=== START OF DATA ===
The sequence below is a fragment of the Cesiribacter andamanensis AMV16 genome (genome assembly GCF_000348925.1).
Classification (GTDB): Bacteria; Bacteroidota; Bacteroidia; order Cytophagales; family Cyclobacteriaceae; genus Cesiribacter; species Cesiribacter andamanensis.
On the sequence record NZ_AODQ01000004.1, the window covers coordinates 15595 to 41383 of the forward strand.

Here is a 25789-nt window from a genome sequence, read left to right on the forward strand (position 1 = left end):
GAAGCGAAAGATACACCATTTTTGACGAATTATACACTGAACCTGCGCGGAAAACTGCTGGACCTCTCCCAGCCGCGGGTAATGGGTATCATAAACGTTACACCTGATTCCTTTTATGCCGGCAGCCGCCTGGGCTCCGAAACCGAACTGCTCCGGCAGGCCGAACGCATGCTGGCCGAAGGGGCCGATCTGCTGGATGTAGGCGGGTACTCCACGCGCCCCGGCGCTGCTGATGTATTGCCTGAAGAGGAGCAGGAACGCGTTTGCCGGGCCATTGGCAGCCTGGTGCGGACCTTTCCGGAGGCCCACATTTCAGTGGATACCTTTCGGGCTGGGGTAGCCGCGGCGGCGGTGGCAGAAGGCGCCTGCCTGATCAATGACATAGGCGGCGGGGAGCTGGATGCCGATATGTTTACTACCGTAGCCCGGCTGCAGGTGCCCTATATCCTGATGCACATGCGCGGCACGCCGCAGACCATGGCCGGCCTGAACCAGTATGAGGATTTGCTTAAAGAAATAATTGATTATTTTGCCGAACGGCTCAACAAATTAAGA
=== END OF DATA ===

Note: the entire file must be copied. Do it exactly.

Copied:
The sequence below is a fragment of the Cesiribacter andamanensis AMV16 genome (genome assembly GCF_000348925.1).
Classification (GTDB): Bacteria; Bacteroidota; Bacteroidia; order Cytophagales; family Cyclobacteriaceae; genus Cesiribacter; species Cesiribacter andamanensis.
On the sequence record NZ_AODQ01000004.1, the window covers coordinates 15595 to 41383 of the forward strand.

Here is a 25789-nt window from a genome sequence, read left to right on the forward strand (position 1 = left end):
GAAGCGAAAGATACACCATTTTTGACGAATTATACACTGAACCTGCGCGGAAAACTGCTGGACCTCTCCCAGCCGCGGGTAATGGGTATCATAAACGTTACACCTGATTCCTTTTATGCCGGCAGCCGCCTGGGCTCCGAAACCGAACTGCTCCGGCAGGCCGAACGCATGCTGGCCGAAGGGGCCGATCTGCTGGATGTAGGCGGGTACTCCACGCGCCCCGGCGCTGCTGATGTATTGCCTGAAGAGGAGCAGGAACGCGTTTGCCGGGCCATTGGCAGCCTGGTGCGGACCTTTCCGGAGGCCCACATTTCAGTGGATACCTTTCGGGCTGGGGTAGCCGCGGCGGCGGTGGCAGAAGGCGCCTGCCTGATCAATGACATAGGCGGCGGGGAGCTGGATGCCGATATGTTTACTACCGTAGCCCGGCTGCAGGTGCCCTATATCCTGATGCACATGCGCGGCACGCCGCAGACCATGGCCGGCCTGAACCAGTATGAGGATTTGCTTAAAGAAATAATTGATTATTTTGCCGAACGGCTCAACAAATTAAGA